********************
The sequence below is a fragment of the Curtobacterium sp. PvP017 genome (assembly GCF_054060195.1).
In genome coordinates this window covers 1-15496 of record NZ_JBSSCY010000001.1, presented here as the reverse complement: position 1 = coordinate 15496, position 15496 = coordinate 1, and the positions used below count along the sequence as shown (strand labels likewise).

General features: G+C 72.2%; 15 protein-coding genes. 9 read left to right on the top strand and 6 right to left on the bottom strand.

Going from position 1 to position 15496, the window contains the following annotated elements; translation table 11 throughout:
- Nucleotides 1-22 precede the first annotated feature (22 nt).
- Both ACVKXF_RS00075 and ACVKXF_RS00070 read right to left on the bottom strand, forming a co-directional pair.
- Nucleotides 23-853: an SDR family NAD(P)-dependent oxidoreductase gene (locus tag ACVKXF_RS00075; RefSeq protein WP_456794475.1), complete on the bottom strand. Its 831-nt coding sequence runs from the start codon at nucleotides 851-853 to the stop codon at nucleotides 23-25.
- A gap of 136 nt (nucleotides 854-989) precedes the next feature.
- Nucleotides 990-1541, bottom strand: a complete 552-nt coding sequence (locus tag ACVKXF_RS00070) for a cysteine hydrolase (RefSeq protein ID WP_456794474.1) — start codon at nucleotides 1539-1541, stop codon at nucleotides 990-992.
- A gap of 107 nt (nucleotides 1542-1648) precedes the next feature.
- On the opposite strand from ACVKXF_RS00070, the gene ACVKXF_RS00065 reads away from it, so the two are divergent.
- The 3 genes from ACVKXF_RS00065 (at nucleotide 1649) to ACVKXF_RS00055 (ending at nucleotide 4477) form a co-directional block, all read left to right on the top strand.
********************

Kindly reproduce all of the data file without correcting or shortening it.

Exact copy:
The sequence below is a fragment of the Curtobacterium sp. PvP017 genome (assembly GCF_054060195.1).
In genome coordinates this window covers 1-15496 of record NZ_JBSSCY010000001.1, presented here as the reverse complement: position 1 = coordinate 15496, position 15496 = coordinate 1, and the positions used below count along the sequence as shown (strand labels likewise).

General features: G+C 72.2%; 15 protein-coding genes. 9 read left to right on the top strand and 6 right to left on the bottom strand.

Going from position 1 to position 15496, the window contains the following annotated elements; translation table 11 throughout:
- Nucleotides 1-22 precede the first annotated feature (22 nt).
- Both ACVKXF_RS00075 and ACVKXF_RS00070 read right to left on the bottom strand, forming a co-directional pair.
- Nucleotides 23-853: an SDR family NAD(P)-dependent oxidoreductase gene (locus tag ACVKXF_RS00075; RefSeq protein WP_456794475.1), complete on the bottom strand. Its 831-nt coding sequence runs from the start codon at nucleotides 851-853 to the stop codon at nucleotides 23-25.
- A gap of 136 nt (nucleotides 854-989) precedes the next feature.
- Nucleotides 990-1541, bottom strand: a complete 552-nt coding sequence (locus tag ACVKXF_RS00070) for a cysteine hydrolase (RefSeq protein ID WP_456794474.1) — start codon at nucleotides 1539-1541, stop codon at nucleotides 990-992.
- A gap of 107 nt (nucleotides 1542-1648) precedes the next feature.
- On the opposite strand from ACVKXF_RS00070, the gene ACVKXF_RS00065 reads away from it, so the two are divergent.
- The 3 genes from ACVKXF_RS00065 (at nucleotide 1649) to ACVKXF_RS00055 (ending at nucleotide 4477) form a co-directional block, all read left to right on the top strand.